Annual Scottish Conference

Event report: Annual Scottish Conference 2023

The Scottish Government’s decision to set targets for rail freight growth has helped change behaviours and mindsets, says Bill Reeve, Director of Rail, Transport Scotland. He told delegates to the annual RFG Scotland Conference on 29 March 2023 that the Government and private sector working closely together was helping drive innovation and that there were many examples of how upgrades to the network could be designed to benefit both passengers and freight.

The growth target for the next five-year period from April 2024 will be 8.7% compared to 7.5% in CP6. Bill was keen to emphasise that this wasn’t a cap, and there was an expectation that more could be achieved.

Alex Hynes, Managing Director, Scotland’s Railway, said the ambition is to make rail the primary logistics choice in Scotland. He stressed that it is important that the industry highlights its successes, and his team has made videos on rail freight in Scotland alongside the ‘The Freight Escape’ videos made by Network Rail to talk about the benefits of rail freight. And he highlighted plans to allow passenger train schedules to be altered to allow freight movements if it can be demonstrated that the net benefit of moving freight is greater.

The conference was held at Progress Rail’s South Queensferry facility and Dr Hannah Persson, Senior Engineer – Crossing Development, Engineering & Assurance, explained how the rail crossings are designed, made and maintained at the facility, with delegates given the chance to take a brief tour at the end of the meeting. She said innovation was key to the business, with continual work to increase safety and make the products more robust to reduce maintenance requirements.

 Erin Law, Commercial Manager – UK Paper Hub & Freeports, Forth Ports Limited, said the new Forth Green Port was an opportunity to reindustrialise Central Scotland and beyond through the development of a green growth corridor, based around Grangemouth, Rosyth and Leith. It will create up to 50,000 high-quality jobs, promote decarbonisation, establish hubs for global trade and investment, and foster an innovative environment.

Phil Hibberd, Engagement Manager, RSSB, said RSSB’s R&D programme allows industry to work together to explore and develop opportunities – and to make a real difference. He needs the industry to tell RSSB what the barriers are to rail freight growth where R&D could help and he encouraged everyone to participate in upcoming events to help identify and understand existing and emerging priorities.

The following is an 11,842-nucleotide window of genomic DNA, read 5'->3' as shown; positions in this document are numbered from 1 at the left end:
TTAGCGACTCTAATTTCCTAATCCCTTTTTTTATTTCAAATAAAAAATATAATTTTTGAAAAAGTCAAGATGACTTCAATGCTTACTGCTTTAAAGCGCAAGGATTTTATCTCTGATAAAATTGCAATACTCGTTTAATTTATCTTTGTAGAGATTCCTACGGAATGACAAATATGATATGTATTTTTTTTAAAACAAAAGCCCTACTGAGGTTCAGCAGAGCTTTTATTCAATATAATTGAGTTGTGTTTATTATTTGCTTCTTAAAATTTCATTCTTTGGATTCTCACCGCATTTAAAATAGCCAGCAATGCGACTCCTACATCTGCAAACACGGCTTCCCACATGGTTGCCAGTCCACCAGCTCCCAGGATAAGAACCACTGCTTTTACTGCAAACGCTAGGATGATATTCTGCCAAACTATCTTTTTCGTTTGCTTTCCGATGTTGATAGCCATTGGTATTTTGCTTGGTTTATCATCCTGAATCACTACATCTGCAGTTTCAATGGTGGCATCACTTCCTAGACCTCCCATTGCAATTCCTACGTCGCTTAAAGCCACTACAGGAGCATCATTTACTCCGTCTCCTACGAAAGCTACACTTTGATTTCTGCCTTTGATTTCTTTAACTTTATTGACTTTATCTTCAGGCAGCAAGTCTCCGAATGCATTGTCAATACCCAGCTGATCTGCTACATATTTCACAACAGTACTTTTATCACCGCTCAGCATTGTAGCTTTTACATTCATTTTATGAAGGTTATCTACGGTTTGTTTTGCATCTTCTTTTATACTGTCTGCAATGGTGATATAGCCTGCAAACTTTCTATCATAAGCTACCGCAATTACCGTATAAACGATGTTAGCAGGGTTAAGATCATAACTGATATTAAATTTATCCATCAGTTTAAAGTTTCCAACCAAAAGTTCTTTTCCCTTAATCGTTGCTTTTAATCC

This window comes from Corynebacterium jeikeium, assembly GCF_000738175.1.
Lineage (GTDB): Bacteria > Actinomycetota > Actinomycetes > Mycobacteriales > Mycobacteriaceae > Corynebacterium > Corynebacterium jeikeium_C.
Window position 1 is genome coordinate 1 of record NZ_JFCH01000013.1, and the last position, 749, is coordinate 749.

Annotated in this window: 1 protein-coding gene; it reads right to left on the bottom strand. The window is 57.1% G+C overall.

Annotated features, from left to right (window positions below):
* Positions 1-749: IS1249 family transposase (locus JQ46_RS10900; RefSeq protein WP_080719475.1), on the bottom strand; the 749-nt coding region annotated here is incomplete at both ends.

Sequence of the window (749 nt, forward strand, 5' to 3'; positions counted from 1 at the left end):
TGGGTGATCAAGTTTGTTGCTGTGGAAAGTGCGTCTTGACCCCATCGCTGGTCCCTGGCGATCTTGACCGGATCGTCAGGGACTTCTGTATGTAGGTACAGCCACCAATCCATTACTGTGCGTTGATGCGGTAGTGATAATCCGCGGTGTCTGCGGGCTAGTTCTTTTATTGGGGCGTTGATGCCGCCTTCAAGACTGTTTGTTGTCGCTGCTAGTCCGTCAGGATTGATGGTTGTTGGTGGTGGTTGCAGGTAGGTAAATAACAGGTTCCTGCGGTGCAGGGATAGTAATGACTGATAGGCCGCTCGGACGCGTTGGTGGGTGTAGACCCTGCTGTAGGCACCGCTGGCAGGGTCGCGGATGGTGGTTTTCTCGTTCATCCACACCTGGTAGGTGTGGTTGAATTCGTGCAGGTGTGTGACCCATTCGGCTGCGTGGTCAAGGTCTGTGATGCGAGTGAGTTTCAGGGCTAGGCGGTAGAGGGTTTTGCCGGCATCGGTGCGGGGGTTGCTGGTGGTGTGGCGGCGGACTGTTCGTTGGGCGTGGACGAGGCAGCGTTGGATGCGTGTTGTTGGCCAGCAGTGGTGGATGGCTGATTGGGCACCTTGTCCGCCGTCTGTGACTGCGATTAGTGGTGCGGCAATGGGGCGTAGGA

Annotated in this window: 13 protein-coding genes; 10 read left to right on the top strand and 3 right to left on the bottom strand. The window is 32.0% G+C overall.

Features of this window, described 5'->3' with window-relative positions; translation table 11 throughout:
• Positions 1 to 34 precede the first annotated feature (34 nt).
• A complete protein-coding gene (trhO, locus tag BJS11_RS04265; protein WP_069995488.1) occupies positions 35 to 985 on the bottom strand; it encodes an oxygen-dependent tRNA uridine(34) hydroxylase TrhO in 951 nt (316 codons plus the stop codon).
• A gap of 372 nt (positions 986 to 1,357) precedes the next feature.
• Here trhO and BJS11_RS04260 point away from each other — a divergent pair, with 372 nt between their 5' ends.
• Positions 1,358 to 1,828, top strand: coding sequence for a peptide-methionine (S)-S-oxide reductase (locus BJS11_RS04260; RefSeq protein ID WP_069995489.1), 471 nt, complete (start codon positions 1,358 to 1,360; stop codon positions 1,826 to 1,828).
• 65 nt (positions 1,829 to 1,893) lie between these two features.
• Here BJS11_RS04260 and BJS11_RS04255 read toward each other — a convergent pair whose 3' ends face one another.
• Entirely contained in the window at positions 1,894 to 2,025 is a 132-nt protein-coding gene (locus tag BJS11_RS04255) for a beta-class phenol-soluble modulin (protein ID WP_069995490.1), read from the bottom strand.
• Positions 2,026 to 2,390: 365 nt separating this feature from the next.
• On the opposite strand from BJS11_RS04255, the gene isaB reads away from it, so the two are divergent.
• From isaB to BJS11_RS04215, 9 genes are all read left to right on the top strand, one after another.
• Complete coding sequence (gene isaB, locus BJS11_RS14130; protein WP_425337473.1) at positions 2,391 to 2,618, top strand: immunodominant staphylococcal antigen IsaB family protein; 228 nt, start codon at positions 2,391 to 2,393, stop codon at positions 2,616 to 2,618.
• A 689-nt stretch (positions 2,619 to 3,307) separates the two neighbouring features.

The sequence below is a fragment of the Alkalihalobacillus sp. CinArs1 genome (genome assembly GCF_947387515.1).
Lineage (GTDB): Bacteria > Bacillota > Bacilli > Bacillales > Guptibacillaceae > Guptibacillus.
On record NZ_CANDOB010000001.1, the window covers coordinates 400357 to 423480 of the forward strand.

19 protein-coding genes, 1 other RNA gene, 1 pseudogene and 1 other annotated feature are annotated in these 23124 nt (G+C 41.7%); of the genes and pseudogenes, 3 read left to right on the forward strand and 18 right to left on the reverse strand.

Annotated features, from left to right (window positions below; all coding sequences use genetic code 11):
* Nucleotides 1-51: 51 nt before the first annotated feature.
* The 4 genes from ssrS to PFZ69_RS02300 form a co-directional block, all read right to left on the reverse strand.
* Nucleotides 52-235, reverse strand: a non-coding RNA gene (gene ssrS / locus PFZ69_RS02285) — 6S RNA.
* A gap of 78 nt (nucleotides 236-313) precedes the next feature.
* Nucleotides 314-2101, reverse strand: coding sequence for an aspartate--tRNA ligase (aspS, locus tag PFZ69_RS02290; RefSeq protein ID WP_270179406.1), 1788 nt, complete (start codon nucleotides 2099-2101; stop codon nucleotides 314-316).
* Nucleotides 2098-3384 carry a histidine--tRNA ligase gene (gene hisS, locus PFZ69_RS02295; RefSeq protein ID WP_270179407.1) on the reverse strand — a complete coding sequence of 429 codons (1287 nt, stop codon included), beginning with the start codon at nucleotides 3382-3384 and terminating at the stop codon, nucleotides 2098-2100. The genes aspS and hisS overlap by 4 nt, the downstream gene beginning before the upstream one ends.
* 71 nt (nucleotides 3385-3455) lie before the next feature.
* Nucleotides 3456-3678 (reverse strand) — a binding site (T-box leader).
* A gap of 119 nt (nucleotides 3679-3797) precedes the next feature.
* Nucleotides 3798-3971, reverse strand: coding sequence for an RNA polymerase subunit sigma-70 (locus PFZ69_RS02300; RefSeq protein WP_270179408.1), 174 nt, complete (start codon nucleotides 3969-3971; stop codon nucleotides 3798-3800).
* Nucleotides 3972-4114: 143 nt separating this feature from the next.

RFG is active in Scotland and Martin Bignell, Scotland and North England Representative, outlined some of the activities and events he has been involved with. He noted that a common question from potential customers is ‘where do I start if I want to use rail freight?’ and that technology has huge potential to help utilise existing capacity better.

Haydon Bartlett-Tasker, Crosstech, gave a demonstration of some of that technology, explaining his team’s work on automating freight access right management to make spot bidding and timetable planning easier for Network Rail, freight operators and wider industry, helping to drive modal shift from road to rail. Crosstech works closely with Network Rail as they seek to move away from systems which are frequently based around Excel spreadsheets towards greater automation.

Terry Dillon, Senior Programme Manager at Skills Development Scotland, said collaboration between Government and industry was helping develop skills systems that employers need. There are three levels of apprenticeships (foundation, modern and graduate) but also a focus on meta-skills which support apprentices’ ability to cope and excel in the face of change, to solve problems, to collaborate with others and to create successful futures.

Dr Florian Scheuring, Assistant Professor of Business Management, Heriot-Watt University also advocated greater interaction with employers and he is looking for opportunities for students to conduct applied research in the rail freight sector. The project could look at anything including price sensitivity/technology/feasibility of new processes and employers will benefit from the results and recommendations of an independent short-term research project (3-4 months).

RFG would like to thank all the speakers for their interesting presentations and the team at Progress Rail for making everyone feel so welcome at their South Queensferry facility and helping us run the conference in their Media Room.